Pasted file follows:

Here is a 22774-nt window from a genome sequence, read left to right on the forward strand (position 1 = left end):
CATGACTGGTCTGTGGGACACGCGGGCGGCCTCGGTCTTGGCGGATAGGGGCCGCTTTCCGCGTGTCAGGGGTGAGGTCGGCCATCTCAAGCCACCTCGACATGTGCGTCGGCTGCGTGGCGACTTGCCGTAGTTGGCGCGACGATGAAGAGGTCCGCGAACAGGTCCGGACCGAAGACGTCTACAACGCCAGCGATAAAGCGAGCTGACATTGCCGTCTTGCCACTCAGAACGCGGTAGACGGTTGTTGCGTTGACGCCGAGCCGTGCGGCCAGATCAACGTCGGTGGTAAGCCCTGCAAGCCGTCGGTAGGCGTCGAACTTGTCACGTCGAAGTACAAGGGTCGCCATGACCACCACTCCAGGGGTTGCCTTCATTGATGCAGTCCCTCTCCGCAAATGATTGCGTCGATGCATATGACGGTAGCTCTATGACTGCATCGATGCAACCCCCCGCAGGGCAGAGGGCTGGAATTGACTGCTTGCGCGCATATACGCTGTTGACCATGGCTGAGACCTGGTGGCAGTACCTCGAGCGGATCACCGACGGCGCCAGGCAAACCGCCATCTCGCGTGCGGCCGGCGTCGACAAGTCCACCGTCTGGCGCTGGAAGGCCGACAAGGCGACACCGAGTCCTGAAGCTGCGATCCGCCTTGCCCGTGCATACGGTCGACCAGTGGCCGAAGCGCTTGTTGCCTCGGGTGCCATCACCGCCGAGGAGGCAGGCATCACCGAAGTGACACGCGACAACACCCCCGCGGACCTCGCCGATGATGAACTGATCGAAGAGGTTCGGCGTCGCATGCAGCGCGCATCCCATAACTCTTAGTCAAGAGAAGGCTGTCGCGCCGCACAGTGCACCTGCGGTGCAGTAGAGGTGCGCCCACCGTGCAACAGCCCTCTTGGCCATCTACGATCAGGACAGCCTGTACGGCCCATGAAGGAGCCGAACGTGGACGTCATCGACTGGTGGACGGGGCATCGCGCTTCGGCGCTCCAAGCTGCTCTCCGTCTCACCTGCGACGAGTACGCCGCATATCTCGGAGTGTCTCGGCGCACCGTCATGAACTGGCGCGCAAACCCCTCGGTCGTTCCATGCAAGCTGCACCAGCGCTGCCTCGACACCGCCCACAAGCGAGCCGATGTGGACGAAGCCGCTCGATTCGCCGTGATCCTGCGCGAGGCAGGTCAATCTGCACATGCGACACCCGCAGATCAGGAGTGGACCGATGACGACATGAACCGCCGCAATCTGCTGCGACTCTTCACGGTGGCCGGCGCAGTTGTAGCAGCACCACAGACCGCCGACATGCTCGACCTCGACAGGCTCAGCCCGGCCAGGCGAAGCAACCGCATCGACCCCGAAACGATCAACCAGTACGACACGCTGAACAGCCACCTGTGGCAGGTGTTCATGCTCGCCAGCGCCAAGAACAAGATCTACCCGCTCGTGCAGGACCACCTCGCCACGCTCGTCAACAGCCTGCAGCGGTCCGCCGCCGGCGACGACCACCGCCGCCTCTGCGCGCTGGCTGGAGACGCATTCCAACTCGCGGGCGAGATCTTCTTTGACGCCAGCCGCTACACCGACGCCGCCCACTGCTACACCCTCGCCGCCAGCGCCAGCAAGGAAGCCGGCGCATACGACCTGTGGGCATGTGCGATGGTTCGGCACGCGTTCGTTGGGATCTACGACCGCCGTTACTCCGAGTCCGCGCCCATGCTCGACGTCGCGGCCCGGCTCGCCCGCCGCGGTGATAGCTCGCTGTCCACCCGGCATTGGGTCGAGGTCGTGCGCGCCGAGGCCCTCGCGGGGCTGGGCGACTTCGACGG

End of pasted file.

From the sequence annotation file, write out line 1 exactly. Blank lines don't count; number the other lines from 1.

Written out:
Here is a 22774-nt window from a genome sequence, read left to right on the forward strand (position 1 = left end):